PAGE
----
In Advocacy Coalition Framework, a hurting stalemate can occur when competing advocacy coalitions fight each other to a (bloody) standstill, but keep shedding blood…
Once conflicts escalate for extended periods of time, the coalitions may reach a stalemate: a situation in which neither side can win, but neither side wants to back down or accept loss either (Rubin, Pruitt, & Kim, 1994). In the ACF, such a situation is called a “hurting stalemate” when both coalitions perceive the status quo as unacceptable and perceive no alternate venues for achieving their objections other than negotiations (Sabatier & Weible, 2007). In such a situation, policy brokers have the potential to help negotiate agreements between coalitions (Sabatier, 1988, p. 133). The broker’s principal concern is to keep the level of conflict within acceptable limits and to help the parties reach some “reasonable” solution (Sabatier, 1993, p. 27).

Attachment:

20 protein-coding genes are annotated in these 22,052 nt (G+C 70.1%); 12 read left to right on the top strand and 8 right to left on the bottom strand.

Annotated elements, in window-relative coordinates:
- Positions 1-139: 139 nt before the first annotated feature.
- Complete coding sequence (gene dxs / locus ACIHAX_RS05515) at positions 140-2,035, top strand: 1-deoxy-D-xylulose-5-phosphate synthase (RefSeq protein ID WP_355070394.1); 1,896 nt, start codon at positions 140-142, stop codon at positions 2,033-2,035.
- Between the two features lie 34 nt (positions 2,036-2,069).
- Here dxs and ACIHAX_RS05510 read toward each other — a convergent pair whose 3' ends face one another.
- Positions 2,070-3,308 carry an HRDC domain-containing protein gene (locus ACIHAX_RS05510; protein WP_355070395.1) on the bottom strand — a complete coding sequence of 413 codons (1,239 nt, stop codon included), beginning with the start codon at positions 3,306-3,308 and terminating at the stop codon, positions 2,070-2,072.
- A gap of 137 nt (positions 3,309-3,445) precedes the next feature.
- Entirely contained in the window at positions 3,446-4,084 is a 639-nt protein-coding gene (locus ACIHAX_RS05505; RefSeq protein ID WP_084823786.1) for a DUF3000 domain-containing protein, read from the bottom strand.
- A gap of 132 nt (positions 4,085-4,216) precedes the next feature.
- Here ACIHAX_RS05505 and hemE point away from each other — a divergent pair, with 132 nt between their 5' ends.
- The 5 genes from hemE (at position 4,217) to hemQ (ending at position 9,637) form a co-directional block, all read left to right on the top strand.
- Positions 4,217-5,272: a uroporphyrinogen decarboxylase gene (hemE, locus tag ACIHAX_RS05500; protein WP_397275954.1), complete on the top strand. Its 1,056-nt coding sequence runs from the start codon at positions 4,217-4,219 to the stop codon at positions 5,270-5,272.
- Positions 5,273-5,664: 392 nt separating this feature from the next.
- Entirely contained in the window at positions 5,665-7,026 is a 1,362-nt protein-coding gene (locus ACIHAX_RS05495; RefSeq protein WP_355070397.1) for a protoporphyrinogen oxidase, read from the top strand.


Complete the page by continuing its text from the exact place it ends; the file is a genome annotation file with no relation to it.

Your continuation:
Ingold, K. 2011. Network Structures within Policy Processes: Coalitions, Power, and Brokerage in Swiss Climate Policy. Policy Studies Journal, Vol. 39, (3), pp.435-459.
see also Menahem and Gilad (2016) who recommend the following three works.
Ingold, K., & Varone, F. (2011). Treating policy brokers seriously: Evidence from the climate policy. Journal of Public Administration Research and Theory, 22, 319–346.
Sabatier, P. A., & Weible, C. M. (2007). The advocacy coalition framework: Innovations and clarifications. In P. A. Sabatier (Ed.), Theories of the policy process, 2nd ed. Boulder, CO: Westview Press.
Sabatier, P. A., Leach, W. D., Lubell, M., & Pelkey, N. W. (2005). Theoretical frameworks explaining partnership success. In P. A. Sabatier, et al. (Eds.), Swimming upstream: Collaborative approaches to watershed management (pp. 173–200). Cambridge, MA: MIT Press.
See also policy punctuation, policy brokers